Among stocks seeing big moves:
  • Apple, down 1.3% to $283.75. The stock is up more than 18% in September alone and had become vulnerable to profit-taking.
  • American International Group (AIG), up 4.4% to $39.10. The insurer, once the world's largest, agreed with U.S. regulators to repay its bailout by converting the government's holdings into common shares for sale, a step toward independence.
  • McCormick & Co. (MKC), up 2.3% to $42.04. The world's biggest spice seller said it would earn at least $2.57 a share excluding one-time items this year. The Street consensus has been $2.54.
  • Comverse Technology (CMVT) up 15.4% to $6.73. Oracle and buyout firms are interested in buying the voice-mail software maker's assets, The Wall Street Journal said. The report added that buyout firms may be more interested in Verint Systems (VRNT), a maker of business analysis software. Verint, 54% owned by Comverse, jumped 14.6% to $29.55.
  • Limelight Networks  (LLNW), up 6.5% to $5.89. The maker of software that speeds delivery and prevents online problems with Web videos may be poised to rise, CNBC's Jim Cramer said Wednesday on his “Mad Money” program.
  • Manitowoc  (MTW), up 13.6% to $12.11. The world's biggest manufacturer of overhead cranes will refinance a portion of its term loans with senior unsecured notes. The offering should "materially reduce" concern over potential equity distress, Morgan Stanley said.
Crude oil rose $2.11 to $79.97. Interest rates were higher, with the 10-year Treasury yield rising to 2.524% from 2.506% on Monday.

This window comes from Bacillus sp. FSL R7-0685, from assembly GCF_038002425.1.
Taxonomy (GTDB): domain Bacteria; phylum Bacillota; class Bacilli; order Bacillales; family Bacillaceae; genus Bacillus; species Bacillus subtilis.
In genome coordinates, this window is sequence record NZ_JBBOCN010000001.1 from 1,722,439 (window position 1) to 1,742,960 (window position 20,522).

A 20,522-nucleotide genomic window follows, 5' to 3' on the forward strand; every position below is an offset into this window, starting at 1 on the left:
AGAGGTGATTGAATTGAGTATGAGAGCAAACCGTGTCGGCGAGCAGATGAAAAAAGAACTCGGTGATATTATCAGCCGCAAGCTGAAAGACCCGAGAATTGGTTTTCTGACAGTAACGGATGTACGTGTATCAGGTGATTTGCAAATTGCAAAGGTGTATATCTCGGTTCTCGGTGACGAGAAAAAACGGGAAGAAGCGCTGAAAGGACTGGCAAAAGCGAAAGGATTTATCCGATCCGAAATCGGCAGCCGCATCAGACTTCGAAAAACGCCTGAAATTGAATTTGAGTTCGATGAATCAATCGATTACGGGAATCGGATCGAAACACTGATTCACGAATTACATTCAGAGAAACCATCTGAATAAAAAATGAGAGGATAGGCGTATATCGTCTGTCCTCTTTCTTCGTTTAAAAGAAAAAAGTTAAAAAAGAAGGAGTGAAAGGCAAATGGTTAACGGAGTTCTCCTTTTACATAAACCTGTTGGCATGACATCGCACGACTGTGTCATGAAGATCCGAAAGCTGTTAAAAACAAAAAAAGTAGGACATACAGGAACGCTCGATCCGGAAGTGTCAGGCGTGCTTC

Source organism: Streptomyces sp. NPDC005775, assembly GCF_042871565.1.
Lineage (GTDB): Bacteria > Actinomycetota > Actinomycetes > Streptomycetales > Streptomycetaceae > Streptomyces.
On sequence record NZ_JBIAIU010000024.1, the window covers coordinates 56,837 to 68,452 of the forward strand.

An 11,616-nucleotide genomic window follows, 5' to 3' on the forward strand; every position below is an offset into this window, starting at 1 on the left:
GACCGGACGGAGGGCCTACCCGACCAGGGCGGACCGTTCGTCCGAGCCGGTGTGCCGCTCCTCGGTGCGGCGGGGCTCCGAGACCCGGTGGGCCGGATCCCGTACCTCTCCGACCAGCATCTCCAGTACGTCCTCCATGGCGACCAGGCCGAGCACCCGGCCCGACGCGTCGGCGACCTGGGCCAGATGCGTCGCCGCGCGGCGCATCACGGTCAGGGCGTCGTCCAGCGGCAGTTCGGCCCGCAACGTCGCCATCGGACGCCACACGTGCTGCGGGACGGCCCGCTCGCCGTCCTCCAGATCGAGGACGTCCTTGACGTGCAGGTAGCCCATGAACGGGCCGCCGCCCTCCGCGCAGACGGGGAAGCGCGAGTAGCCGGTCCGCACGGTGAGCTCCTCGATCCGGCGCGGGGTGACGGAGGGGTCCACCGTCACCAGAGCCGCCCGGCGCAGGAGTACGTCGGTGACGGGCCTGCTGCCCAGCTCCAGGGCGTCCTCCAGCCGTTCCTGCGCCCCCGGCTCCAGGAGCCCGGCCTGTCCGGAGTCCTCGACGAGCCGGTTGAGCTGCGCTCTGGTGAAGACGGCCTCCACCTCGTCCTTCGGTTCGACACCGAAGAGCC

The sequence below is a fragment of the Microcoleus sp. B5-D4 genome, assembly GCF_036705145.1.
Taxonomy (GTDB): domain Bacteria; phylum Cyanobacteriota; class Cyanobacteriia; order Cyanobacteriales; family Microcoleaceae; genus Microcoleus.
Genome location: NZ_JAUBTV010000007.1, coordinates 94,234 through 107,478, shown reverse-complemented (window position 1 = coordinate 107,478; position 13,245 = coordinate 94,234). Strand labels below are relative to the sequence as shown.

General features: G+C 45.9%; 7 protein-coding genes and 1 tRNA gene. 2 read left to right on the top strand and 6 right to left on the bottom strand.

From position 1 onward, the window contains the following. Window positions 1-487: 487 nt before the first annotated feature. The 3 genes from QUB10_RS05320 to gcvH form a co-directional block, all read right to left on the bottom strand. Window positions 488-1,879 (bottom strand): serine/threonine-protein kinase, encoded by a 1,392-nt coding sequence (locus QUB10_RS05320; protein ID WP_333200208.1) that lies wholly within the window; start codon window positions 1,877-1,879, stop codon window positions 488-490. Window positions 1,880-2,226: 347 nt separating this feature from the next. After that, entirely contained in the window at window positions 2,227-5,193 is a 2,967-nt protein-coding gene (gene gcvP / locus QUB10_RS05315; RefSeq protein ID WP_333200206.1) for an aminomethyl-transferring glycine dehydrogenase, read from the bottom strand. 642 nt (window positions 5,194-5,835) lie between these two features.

Good news leads to strong open
The market rallied strongly at the open, with the Dow up as many as 114 points,  thanks to good news on jobless claims and Midwest manufacturing and a better-than-expected revision of gross domestic product in the second quarter.

The Labor Department said the number of initial jobless claims fell by 16,000 to 453,000 during the week ended Sept. 25. Economists surveyed by Reuters had estimated that 460,000 claims were filed.


Midwest manufacturing activity rose unexpectedly this month to 60.4 from 56.7 in August, according to Chicago's Institute for Supply Management. Economists had anticipated a reading of 55.

Meanwhile, the U.S. economy expanded by 1.7% in the second quarter, according to the Commerce Department's third and final estimate. Economists had expected the previous estimate of 1.6%, which was cut from 2.4%, to remain unchanged. Still, growth slowed from a rate of 3.7% in the first quarter. 

The strong economic reports trimmed losses in European stocks, which had been falling after Moody's downgraded Spain's credit rating by one notch to Aaa, with a stable outlook, and after Ireland's central bank said a bailout of Anglo Irish Bank could cost $48.3 billion. 

Britain's FTSE-100 Index (GB:$UKX) closed down 0.4% to 5,549. Germany's DAX Index ($DE:DAX) slipped 0.1% to 6,254.

Nine of the 30 Dow stocks were higher, led by Boeing (BA), up 0.9% to $66.54. Only 31 Nasdaq-100 stocks in the Nasdaq-100 Index ($NDX.X) were higher, led by Logitech International (LOGI), up 3.5% to $17.43. 

Short hits from the markets -- New York close


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Oct 1, 2010 6:07PM
fsg's December prediction of 12.5K is a possibility, albeit a small one, but here's the deal:

If the Dow goes to to 12.5K by December the gold will go to over $2,000.00 per ounce.  Mark that down. 

As I said last week, if the market keeps going up, gold will go up more.  The market is only going up because of easy credit/monetization primarily benefiting financial companies who are propping up the market. 

Smart players and central world banks see this and they buy gold. 

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[BRIEFING.COM] The stock market welcomed the new trading week with a mixed session that saw relative strength among large-cap stocks, while high-beta names underperformed. The Dow Jones Industrial Average (+0.3%) and S&P 500 (-0.1%) finished near their flat lines, while the Nasdaq Composite and Russell 2000 both lost 1.1%.

Equities began the day on a cautious note amid continued concerns regarding the strength of the global economy. Over the weekend, China reported its first decline ... More